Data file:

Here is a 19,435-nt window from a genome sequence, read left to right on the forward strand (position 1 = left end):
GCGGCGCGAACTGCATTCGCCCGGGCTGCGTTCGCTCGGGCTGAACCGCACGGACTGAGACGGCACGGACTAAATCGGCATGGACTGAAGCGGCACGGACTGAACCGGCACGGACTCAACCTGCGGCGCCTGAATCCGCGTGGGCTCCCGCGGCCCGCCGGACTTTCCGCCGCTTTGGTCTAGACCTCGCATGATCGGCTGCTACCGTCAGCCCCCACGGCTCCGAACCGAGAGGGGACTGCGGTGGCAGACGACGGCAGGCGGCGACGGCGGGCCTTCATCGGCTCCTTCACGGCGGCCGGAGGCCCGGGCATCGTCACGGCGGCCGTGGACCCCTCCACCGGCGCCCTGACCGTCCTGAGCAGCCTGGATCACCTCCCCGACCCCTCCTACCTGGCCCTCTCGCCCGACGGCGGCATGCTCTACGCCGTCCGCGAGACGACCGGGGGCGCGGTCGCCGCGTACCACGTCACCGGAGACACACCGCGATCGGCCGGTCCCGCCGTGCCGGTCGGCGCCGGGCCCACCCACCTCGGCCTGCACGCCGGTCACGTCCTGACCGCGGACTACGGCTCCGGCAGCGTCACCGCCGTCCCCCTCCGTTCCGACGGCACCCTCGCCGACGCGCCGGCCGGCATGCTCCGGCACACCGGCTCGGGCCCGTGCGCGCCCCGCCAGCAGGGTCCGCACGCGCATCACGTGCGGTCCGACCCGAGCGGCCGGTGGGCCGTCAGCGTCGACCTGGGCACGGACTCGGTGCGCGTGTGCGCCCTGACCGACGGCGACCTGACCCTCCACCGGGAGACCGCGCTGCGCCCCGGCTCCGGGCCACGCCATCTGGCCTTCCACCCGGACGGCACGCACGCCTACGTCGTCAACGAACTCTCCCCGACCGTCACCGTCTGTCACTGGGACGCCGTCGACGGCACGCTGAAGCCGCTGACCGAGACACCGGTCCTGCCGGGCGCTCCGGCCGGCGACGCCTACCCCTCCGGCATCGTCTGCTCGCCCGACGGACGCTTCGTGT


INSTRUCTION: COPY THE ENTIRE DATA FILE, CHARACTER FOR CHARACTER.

Here is a 19,435-nt window from a genome sequence, read left to right on the forward strand (position 1 = left end):
GCGGCGCGAACTGCATTCGCCCGGGCTGCGTTCGCTCGGGCTGAACCGCACGGACTGAGACGGCACGGACTAAATCGGCATGGACTGAAGCGGCACGGACTGAACCGGCACGGACTCAACCTGCGGCGCCTGAATCCGCGTGGGCTCCCGCGGCCCGCCGGACTTTCCGCCGCTTTGGTCTAGACCTCGCATGATCGGCTGCTACCGTCAGCCCCCACGGCTCCGAACCGAGAGGGGACTGCGGTGGCAGACGACGGCAGGCGGCGACGGCGGGCCTTCATCGGCTCCTTCACGGCGGCCGGAGGCCCGGGCATCGTCACGGCGGCCGTGGACCCCTCCACCGGCGCCCTGACCGTCCTGAGCAGCCTGGATCACCTCCCCGACCCCTCCTACCTGGCCCTCTCGCCCGACGGCGGCATGCTCTACGCCGTCCGCGAGACGACCGGGGGCGCGGTCGCCGCGTACCACGTCACCGGAGACACACCGCGATCGGCCGGTCCCGCCGTGCCGGTCGGCGCCGGGCCCACCCACCTCGGCCTGCACGCCGGTCACGTCCTGACCGCGGACTACGGCTCCGGCAGCGTCACCGCCGTCCCCCTCCGTTCCGACGGCACCCTCGCCGACGCGCCGGCCGGCATGCTCCGGCACACCGGCTCGGGCCCGTGCGCGCCCCGCCAGCAGGGTCCGCACGCGCATCACGTGCGGTCCGACCCGAGCGGCCGGTGGGCCGTCAGCGTCGACCTGGGCACGGACTCGGTGCGCGTGTGCGCCCTGACCGACGGCGACCTGACCCTCCACCGGGAGACCGCGCTGCGCCCCGGCTCCGGGCCACGCCATCTGGCCTTCCACCCGGACGGCACGCACGCCTACGTCGTCAACGAACTCTCCCCGACCGTCACCGTCTGTCACTGGGACGCCGTCGACGGCACGCTGAAGCCGCTGACCGAGACACCGGTCCTGCCGGGCGCTCCGGCCGGCGACGCCTACCCCTCCGGCATCGTCTGCTCGCCCGACGGACGCTTCGTGT